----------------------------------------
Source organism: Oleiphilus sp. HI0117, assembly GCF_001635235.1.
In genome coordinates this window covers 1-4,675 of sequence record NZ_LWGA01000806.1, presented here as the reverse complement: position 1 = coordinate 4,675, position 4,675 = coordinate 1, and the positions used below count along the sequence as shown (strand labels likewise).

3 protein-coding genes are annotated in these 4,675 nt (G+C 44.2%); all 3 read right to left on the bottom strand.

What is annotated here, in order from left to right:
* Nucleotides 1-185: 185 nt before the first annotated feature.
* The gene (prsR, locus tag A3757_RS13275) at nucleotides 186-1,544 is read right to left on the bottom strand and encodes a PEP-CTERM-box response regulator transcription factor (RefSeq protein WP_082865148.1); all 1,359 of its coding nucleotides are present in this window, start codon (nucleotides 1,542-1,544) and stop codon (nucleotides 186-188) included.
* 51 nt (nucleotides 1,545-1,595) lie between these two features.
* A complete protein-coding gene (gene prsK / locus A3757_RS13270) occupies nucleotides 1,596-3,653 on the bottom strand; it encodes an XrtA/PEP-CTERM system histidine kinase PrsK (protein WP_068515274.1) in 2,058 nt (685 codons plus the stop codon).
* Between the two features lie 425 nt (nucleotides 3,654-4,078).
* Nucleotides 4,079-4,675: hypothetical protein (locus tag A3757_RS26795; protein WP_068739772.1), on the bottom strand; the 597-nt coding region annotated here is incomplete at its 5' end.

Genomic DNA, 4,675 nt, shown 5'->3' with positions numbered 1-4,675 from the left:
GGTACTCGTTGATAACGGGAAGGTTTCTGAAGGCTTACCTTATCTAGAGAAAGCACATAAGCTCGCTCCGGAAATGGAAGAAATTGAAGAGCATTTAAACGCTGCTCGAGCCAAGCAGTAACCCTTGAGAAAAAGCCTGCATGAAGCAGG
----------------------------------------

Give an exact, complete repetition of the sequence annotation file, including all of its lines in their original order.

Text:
Source organism: Oleiphilus sp. HI0117, assembly GCF_001635235.1.
In genome coordinates this window covers 1-4,675 of sequence record NZ_LWGA01000806.1, presented here as the reverse complement: position 1 = coordinate 4,675, position 4,675 = coordinate 1, and the positions used below count along the sequence as shown (strand labels likewise).

3 protein-coding genes are annotated in these 4,675 nt (G+C 44.2%); all 3 read right to left on the bottom strand.

What is annotated here, in order from left to right:
* Nucleotides 1-185: 185 nt before the first annotated feature.
* The gene (prsR, locus tag A3757_RS13275) at nucleotides 186-1,544 is read right to left on the bottom strand and encodes a PEP-CTERM-box response regulator transcription factor (RefSeq protein WP_082865148.1); all 1,359 of its coding nucleotides are present in this window, start codon (nucleotides 1,542-1,544) and stop codon (nucleotides 186-188) included.
* 51 nt (nucleotides 1,545-1,595) lie between these two features.
* A complete protein-coding gene (gene prsK / locus A3757_RS13270) occupies nucleotides 1,596-3,653 on the bottom strand; it encodes an XrtA/PEP-CTERM system histidine kinase PrsK (protein WP_068515274.1) in 2,058 nt (685 codons plus the stop codon).
* Between the two features lie 425 nt (nucleotides 3,654-4,078).
* Nucleotides 4,079-4,675: hypothetical protein (locus tag A3757_RS26795; protein WP_068739772.1), on the bottom strand; the 597-nt coding region annotated here is incomplete at its 5' end.

Genomic DNA, 4,675 nt, shown 5'->3' with positions numbered 1-4,675 from the left:
GGTACTCGTTGATAACGGGAAGGTTTCTGAAGGCTTACCTTATCTAGAGAAAGCACATAAGCTCGCTCCGGAAATGGAAGAAATTGAAGAGCATTTAAACGCTGCTCGAGCCAAGCAGTAACCCTTGAGAAAAAGCCTGCATGAAGCAGG